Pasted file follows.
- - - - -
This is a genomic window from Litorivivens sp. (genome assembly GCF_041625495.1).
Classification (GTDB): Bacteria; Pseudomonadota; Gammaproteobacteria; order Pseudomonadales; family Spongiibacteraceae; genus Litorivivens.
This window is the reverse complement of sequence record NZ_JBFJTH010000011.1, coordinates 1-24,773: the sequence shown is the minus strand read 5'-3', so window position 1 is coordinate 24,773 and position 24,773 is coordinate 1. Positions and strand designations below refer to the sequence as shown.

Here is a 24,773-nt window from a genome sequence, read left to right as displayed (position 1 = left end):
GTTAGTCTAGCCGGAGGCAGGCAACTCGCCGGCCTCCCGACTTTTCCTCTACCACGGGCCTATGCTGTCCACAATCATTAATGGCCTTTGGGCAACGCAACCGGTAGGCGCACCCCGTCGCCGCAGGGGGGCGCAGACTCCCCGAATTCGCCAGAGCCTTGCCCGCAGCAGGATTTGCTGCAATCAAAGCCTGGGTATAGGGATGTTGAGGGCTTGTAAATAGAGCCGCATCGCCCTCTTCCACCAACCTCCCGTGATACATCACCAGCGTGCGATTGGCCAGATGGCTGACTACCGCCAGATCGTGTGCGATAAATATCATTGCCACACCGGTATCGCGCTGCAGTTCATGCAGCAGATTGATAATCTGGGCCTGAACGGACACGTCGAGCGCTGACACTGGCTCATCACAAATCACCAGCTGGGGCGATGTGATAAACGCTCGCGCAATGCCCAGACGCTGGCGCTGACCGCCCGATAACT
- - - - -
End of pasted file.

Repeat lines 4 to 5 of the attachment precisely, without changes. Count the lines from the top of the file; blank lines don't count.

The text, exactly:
Here is a 24,773-nt window from a genome sequence, read left to right as displayed (position 1 = left end):
GTTAGTCTAGCCGGAGGCAGGCAACTCGCCGGCCTCCCGACTTTTCCTCTACCACGGGCCTATGCTGTCCACAATCATTAATGGCCTTTGGGCAACGCAACCGGTAGGCGCACCCCGTCGCCGCAGGGGGGCGCAGACTCCCCGAATTCGCCAGAGCCTTGCCCGCAGCAGGATTTGCTGCAATCAAAGCCTGGGTATAGGGATGTTGAGGGCTTGTAAATAGAGCCGCATCGCCCTCTTCCACCAACCTCCCGTGATACATCACCAGCGTGCGATTGGCCAGATGGCTGACTACCGCCAGATCGTGTGCGATAAATATCATTGCCACACCGGTATCGCGCTGCAGTTCATGCAGCAGATTGATAATCTGGGCCTGAACGGACACGTCGAGCGCTGACACTGGCTCATCACAAATCACCAGCTGGGGCGATGTGATAAACGCTCGCGCAATGCCCAGACGCTGGCGCTGACCGCCCGATAACT